Chinese solar company Hanergy Thin Film Power Group has won a deal to build the first solar PV plants in the Democratic Republic of Congo.

Hanergy will deliver 400 MW of solar power from several projects under an agreement with the DRC’s Ministry of Energy and Hydraulic Resources of Democratic Republic of Congo.


Under the pact, Hanergy will help the ministry to develop projects covering electricity, water, renewable energy and fuel.

The cooperation is intended to gradually reduce the energy scarcity faced by the mining industry in the provinces of Katanga, Lualaba, Kasaï-Oriental, Kasaï-Central, Kivu and Sankuru by building the solar PV plants.


José Maboya Nzalingo, general secretary of the Ministry of Energy and Hydraulic Resources, said the Hanergy deal “is a step ahead towards meeting DRC’s original target of 65 per cent electrification by 2025, plus new sustainable development goals of universal electricity access by 2030”.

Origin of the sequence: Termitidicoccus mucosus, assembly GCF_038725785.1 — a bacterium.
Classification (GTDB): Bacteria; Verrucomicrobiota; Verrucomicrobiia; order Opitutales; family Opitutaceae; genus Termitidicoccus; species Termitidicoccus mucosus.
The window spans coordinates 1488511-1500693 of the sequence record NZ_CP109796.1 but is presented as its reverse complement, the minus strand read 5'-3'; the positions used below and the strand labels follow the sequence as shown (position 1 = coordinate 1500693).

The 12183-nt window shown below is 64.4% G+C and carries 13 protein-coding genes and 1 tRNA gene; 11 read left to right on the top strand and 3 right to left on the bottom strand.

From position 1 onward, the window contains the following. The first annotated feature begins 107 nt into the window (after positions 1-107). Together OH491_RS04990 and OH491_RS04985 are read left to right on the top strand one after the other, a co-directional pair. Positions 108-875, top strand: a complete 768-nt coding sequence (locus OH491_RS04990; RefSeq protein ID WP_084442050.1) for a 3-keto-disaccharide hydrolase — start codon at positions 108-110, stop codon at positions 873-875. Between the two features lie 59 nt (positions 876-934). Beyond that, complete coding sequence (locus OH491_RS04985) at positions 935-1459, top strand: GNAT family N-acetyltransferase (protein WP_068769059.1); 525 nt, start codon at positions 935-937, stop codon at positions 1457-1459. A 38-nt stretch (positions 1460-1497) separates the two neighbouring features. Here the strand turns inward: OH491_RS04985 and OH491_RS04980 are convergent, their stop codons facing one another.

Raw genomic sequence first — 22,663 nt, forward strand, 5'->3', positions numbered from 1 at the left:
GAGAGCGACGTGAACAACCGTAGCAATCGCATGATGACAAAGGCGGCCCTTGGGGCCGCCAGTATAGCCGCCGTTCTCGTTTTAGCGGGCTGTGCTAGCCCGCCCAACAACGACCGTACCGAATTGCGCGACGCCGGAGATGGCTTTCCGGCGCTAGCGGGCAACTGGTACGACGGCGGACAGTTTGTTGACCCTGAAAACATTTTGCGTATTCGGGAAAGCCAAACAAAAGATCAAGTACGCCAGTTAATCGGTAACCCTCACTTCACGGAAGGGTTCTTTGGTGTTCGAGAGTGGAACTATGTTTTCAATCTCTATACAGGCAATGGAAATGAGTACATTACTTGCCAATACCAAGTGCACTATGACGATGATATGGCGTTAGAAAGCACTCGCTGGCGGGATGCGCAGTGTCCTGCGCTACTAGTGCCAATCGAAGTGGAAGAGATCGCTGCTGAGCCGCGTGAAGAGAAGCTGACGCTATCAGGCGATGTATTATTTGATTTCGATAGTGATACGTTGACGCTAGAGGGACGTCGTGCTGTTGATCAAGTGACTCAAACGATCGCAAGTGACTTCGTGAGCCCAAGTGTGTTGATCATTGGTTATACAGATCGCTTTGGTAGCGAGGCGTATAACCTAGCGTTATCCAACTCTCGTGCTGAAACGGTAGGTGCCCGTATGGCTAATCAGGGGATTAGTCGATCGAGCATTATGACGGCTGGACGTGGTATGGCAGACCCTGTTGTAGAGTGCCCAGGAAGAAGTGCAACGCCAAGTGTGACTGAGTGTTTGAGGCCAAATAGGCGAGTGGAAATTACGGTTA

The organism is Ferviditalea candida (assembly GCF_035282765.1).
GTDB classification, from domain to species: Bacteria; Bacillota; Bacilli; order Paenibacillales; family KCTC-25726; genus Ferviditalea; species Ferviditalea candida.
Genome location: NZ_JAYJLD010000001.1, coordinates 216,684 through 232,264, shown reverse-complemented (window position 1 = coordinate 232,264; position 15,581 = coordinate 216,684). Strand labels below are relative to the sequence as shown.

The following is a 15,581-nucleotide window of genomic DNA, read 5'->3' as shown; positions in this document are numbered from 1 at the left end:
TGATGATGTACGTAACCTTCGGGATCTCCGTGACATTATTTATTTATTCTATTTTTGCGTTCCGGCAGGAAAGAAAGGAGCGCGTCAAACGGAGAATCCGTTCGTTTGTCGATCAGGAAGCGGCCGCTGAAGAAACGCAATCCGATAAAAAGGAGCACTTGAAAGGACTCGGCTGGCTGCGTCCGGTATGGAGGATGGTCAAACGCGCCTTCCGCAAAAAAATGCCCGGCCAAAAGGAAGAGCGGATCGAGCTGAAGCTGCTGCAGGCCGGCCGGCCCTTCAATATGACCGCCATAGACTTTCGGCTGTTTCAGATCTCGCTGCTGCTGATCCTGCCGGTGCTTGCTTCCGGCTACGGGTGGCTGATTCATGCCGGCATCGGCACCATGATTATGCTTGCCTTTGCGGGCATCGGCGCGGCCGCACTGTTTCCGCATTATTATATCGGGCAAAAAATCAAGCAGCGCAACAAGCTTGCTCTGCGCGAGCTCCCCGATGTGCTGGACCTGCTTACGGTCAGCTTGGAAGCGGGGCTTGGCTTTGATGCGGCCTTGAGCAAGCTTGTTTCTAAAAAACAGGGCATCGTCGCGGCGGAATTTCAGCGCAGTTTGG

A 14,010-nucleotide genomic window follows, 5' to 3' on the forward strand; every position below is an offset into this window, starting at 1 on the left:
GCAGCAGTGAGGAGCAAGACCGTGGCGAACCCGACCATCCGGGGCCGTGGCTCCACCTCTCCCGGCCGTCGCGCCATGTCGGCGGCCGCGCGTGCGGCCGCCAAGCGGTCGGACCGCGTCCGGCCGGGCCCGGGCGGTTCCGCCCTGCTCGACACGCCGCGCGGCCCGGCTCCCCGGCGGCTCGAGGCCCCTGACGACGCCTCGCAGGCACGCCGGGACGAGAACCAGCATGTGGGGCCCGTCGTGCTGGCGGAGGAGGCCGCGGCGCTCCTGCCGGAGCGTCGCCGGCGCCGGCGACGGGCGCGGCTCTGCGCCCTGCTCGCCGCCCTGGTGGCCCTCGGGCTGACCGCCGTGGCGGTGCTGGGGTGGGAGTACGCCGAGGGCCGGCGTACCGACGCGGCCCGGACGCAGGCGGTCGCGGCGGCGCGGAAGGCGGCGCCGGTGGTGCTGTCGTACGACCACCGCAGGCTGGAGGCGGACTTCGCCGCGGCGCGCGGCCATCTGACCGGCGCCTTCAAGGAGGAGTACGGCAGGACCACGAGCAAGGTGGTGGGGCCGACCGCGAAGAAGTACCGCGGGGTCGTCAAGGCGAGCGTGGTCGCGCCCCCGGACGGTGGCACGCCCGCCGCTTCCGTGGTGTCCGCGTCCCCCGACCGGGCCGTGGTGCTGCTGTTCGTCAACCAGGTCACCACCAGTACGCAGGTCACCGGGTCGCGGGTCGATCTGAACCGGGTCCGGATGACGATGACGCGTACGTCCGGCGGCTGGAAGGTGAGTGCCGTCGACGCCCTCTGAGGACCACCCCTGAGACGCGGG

“We’re confident of providing sustainable and stable energy supply in the Democratic Republic of Congo.”

The 400 MW-worth of power stations are expected to solve the problem of energy inadequacy in the DRC and also create around 10,000 jobs, plus provide education to create 100 technology specialists.

Guo Bin, chief executive of Hanergy Uganda, said: “We recognise the potential of renewable energy in Congolese market and have set out a roadmap to accelerate our expansion plan in the country while supporting the need for sustainable and stable energy supply.

He said the 400 MW power plants were “primarily aimed at meeting the on-peak demand of nearby mining companies and reduce local diesel consumption, while reducing carbon emissions substantially”.

Even though the DRC has extensive mineral resources, its national electrification access rate is low – most recent figures put it at just 9 per cent.